ningham, Don Perkins, John
Second Place (tie): -24
Darrell Lee, Pat Rickard, Jim
Lehl, Tom Lemmon
Second Place (tie): -24
Larry Emery, Rick LeBrun,
Tim Martin, Mike Stahl
Fourth Place (tie): -22
Larry Eyman, Mel Gowing,
Jerry Pennington, Larry Zuvich
Fourth Place (tie) -22
Manny Anderson, Jerry
Haugen, Frank Gates, Mike
Sixth Place: -21
Jake Cox, Al Nelson, Rudy
Low Gross:
Gary Sparks 72, Jake Cox 75,
Larry Emery 75, Tim Martin 75
Low Net
Keith Rowling 56, Darrell
ulation may need to continue
with their day.
At the May 7 school board
meeting, Bridgens told board
members that she’s oft en the one
who steps in to handle chil-
dren who need extra attention
throughout the day.
"Room One is like other
classrooms at Bohemia
Elementary and in South Lane
School District. We provide
a level of service to students,
whether academic, emotional or
social, that meets student needs.
Th ere are fewer students in the
classroom which helps students
monitor their own progress,
receive consistent feedback
from adults and build on their
successes. Room One helps
students build the skills that they
need to be successful in school,"
Bridgens said.
Lincoln Middle School utilizes
the Bridge program, a self-con-
tained program compromised
of two classrooms made up of
approximately 12 students each.
“With the name bridge
program was purposely chosen
because it’s meant as a bridge
back into the general education
curriculum. It’s not a place we
want kids to be for their whole
school careers,” Hamilton said.
Th ere’s not a Room One
or Bridge program in every
school in South Lane, but there
is South Lane Mental Health.
Each school in the district has a
counselor presence on campus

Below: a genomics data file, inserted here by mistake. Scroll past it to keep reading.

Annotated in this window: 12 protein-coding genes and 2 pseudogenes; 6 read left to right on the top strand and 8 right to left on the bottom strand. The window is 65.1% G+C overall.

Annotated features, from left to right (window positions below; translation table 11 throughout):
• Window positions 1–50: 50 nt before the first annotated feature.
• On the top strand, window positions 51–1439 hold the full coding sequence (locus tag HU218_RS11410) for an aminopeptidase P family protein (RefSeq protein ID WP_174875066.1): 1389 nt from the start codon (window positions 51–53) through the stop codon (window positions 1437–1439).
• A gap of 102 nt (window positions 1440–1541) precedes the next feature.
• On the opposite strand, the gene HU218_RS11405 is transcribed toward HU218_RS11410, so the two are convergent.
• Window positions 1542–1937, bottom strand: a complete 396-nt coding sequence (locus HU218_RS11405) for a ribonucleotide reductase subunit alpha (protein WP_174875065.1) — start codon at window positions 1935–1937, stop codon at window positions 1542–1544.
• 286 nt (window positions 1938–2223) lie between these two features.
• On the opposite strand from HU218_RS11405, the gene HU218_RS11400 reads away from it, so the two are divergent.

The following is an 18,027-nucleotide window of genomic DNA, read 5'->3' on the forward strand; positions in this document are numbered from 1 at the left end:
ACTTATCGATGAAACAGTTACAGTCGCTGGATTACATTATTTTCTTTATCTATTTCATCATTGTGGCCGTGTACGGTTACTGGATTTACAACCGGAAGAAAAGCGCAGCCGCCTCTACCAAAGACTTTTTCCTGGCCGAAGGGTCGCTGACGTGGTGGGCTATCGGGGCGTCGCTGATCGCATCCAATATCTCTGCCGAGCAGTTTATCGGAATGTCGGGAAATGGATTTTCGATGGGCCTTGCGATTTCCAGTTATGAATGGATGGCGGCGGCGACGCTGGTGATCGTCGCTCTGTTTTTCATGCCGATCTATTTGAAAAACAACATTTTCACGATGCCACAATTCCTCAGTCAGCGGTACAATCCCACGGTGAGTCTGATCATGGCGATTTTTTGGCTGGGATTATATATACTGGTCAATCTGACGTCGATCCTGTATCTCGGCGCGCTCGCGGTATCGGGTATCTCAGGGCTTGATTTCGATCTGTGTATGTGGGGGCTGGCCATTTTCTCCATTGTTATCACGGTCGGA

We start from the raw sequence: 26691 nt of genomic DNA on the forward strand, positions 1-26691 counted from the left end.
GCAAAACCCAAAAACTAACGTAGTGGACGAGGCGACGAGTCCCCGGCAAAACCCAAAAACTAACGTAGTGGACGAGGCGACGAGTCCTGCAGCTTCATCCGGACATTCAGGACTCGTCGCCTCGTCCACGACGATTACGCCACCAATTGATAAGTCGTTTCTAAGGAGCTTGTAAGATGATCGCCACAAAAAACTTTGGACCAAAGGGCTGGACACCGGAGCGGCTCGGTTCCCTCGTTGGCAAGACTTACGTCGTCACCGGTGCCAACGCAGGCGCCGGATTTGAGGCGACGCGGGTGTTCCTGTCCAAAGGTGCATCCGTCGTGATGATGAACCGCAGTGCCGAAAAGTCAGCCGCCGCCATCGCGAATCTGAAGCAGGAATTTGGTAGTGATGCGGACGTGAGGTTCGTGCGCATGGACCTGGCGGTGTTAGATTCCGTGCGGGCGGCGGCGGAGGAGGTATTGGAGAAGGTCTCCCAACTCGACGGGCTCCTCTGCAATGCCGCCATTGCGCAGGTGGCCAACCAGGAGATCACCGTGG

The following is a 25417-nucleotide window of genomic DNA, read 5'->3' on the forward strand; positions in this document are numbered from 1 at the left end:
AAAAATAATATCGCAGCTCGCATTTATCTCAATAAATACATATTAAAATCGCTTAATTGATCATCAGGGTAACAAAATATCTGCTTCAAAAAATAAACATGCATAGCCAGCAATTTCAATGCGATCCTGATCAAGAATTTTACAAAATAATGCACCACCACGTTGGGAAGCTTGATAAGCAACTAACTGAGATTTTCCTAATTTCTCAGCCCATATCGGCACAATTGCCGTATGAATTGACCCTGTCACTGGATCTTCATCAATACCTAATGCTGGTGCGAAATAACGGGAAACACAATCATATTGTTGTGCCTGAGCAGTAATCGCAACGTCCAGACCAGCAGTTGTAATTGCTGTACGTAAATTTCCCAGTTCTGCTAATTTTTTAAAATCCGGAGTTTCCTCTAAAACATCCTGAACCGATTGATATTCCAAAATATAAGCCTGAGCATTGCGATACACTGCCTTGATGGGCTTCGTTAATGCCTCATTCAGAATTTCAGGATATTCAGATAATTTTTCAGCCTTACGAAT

to help students and teachers
navigate mental health issues
that may occur throughout the
“Some buildings there is
someone there twice a week,
sometime once a week, some-
times three times a week based
on resources and need at that
specifi c system. So, that’s an-
other universal intervention,”
Hamilton said. “Anyone can
access that. Because sometimes
the behaviors that go unnoticed
are those internalizing. Kids that
are just wound up with anxiety
for instance. Th ey may not, you
may not see that in the class-
room but it’s eating inside them.
So, we need to address all kids,
their mental health status.”
Lee 60, Jim Cunningham 60,
John Kallbrier 61, Bill Avery
62, Jerry Pennington 62, Jim
Lehl 62, Pat Rickard 62
Closest to the Pin: #5 Jerry
Haugen, #7 Larry Emery
MAY 22, 2018
Th e City of Cottage Grove Public Works Department will be conducting the
annual Tree Limb Pickup May 22, 2018. Property owners will be responsible
for removing any branches or limbs placed in the street aft er May 22, 2018.
Residents can not place branches in the street where curbside parking does not
Th is is strictly a tree limb pickup, nothing other than loose tree limbs or branches
will be picked up.
If you have questions regarding the Tree Limb
Pickup Program, please call the Public Works
Department at (541) 942-3349 or stop in at the
Public Works offi ce located in City Hall at 400
East Main Street for a brochure.
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u Q ilts hang on pews ready to be blessed before being sent to areas contending with fl ood, wildfi res or
other natural disasters.
he room the ladies of Cottage Grove’s
Lutheran Church use every Tuesday
is a bit of a mess. Th ey had a garage sale last
week and the remnants are still scattered
around but it hasn’t stopped them from work-
ing as they have for the last 27 years. In what
they describe as a “social event,” approximate-
ly 10 women gather around the quilting table
and tie bits of fabric together for hours and
weeks at a time to be able to donate the quilts
to areas around the world facing natural
disaster and poverty. Th e group recently fi n-
ished its latest quilting push, completing 50